The bottom line
Where does all the ad money end up, anyway? Local broadcast stations are usually owned by large media companies, or, in some cases, by the networks themselves. So the flood of new ad revenue is rarely under local control. “Just like any revenue that comes into the company, it gets accounted for,” said Dana McClintock, a spokesman for CBS, about earnings from political ads on local stations that CBS owns and operates. “There’s nothing special about it.”
None of the stations we spoke to in Denver discussed plans for these revenues, which ultimately flow to their parent companies. At press time, the earnings reports for leading broadcast ownership companies included early estimates for the fourth quarter of 2012, and thus the heavy crush of ads before election day. Carl Salas, a senior analyst at Moody’s who rates companies that own TV stations, said the majority of them were using 2012’s unprecedented political windfall to pay down debts, pay dividends to shareholders, and conduct mergers and acquisitions.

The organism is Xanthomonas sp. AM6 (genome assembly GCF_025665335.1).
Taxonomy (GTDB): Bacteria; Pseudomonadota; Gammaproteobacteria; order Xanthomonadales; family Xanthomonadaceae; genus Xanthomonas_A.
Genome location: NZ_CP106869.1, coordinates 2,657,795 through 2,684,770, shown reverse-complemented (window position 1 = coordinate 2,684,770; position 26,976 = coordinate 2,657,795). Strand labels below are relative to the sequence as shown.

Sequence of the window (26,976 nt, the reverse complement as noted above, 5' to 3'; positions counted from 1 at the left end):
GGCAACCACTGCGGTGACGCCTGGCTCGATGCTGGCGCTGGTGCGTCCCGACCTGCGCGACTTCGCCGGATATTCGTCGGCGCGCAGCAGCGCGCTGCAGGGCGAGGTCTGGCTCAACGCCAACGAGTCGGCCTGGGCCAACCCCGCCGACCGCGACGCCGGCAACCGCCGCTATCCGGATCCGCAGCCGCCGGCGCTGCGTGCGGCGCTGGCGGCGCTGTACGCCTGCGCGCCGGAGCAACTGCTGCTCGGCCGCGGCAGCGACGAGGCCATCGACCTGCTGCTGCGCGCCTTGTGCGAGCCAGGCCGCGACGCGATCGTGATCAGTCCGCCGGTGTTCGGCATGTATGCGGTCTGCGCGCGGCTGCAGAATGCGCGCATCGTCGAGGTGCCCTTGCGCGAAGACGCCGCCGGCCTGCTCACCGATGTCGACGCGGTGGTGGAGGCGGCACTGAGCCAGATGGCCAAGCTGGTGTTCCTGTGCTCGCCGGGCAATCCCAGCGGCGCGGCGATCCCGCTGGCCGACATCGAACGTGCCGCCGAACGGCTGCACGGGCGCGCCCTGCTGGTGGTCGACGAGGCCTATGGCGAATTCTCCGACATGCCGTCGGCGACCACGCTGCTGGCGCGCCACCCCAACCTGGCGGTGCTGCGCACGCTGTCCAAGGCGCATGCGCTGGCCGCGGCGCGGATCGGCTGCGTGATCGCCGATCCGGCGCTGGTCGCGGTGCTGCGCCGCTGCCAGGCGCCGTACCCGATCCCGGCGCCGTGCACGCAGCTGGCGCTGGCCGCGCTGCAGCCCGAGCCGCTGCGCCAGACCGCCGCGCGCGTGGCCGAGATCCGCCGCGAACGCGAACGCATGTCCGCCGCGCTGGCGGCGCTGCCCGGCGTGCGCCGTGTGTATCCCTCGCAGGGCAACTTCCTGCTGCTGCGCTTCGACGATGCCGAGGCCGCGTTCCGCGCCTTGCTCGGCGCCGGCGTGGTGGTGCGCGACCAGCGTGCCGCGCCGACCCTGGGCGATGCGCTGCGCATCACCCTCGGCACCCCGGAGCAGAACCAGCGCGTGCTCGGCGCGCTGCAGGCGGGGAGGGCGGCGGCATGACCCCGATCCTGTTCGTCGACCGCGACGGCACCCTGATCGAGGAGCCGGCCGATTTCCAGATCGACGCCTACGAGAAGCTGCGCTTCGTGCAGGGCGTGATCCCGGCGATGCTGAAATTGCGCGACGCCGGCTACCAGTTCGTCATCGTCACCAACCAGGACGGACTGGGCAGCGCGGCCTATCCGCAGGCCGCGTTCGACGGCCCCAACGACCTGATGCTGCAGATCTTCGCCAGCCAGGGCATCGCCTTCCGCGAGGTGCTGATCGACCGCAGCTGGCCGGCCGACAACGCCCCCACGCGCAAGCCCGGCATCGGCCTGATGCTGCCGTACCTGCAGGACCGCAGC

In other words: The rising tide of political advertising does not appear to be floating any groundbreaking TV journalism. That’s unfortunate, for now and the future. The avalanche of ads that hit Denver this year, nearly half of them produced by super pacs and nonprofits, will likely be a regular occurrence for many election cycles to come. Salas estimated that political ads will increase their share of broadcast companies’ earnings from a historical average of 6 to 7 percent over the two-year political cycle to 9 percent in the future. “This is a new baseline, and it will continue to grow,” he said.
The rise of factcheck segments is encouraging; factchecking is a crucial tool. And Denver newsrooms demonstrated the capacity and the integrity to effectively truth test ads with teams as small as a single reporter.
But some TV journalists think much more could be done on politics and policy with just a few more resources. Raising the bar costs money. But, hey, the money is there.